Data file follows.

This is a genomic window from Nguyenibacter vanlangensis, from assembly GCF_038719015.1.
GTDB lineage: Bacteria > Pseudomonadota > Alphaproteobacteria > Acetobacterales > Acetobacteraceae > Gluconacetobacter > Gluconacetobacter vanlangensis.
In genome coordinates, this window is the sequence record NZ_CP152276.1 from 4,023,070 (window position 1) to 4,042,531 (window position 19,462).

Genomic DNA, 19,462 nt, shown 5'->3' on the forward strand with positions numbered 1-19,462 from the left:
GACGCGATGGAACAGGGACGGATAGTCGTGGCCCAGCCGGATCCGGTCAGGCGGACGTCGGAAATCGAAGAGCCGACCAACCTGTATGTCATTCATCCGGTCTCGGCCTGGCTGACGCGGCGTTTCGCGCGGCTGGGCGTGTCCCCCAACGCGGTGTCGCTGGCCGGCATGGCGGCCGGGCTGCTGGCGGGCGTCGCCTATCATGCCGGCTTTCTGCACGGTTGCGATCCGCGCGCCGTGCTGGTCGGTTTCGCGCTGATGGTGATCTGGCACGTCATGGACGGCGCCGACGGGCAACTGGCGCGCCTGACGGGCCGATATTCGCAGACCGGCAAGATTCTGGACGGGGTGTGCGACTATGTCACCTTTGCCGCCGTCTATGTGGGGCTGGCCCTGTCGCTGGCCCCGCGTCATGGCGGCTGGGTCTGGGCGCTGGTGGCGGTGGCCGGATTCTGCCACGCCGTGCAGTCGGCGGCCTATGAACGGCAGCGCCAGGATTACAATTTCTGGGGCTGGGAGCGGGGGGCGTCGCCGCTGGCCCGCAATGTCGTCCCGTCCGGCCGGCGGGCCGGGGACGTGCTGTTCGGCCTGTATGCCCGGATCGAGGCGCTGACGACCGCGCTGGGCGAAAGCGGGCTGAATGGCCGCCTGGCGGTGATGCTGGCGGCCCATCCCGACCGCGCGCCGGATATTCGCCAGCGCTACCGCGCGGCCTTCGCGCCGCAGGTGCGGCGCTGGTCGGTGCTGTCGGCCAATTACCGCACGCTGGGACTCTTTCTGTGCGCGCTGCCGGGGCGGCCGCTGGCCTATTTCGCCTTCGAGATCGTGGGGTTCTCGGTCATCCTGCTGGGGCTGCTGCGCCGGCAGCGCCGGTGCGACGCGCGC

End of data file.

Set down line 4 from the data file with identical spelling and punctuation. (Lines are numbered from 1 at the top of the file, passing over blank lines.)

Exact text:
Genomic DNA, 19,462 nt, shown 5'->3' on the forward strand with positions numbered 1-19,462 from the left: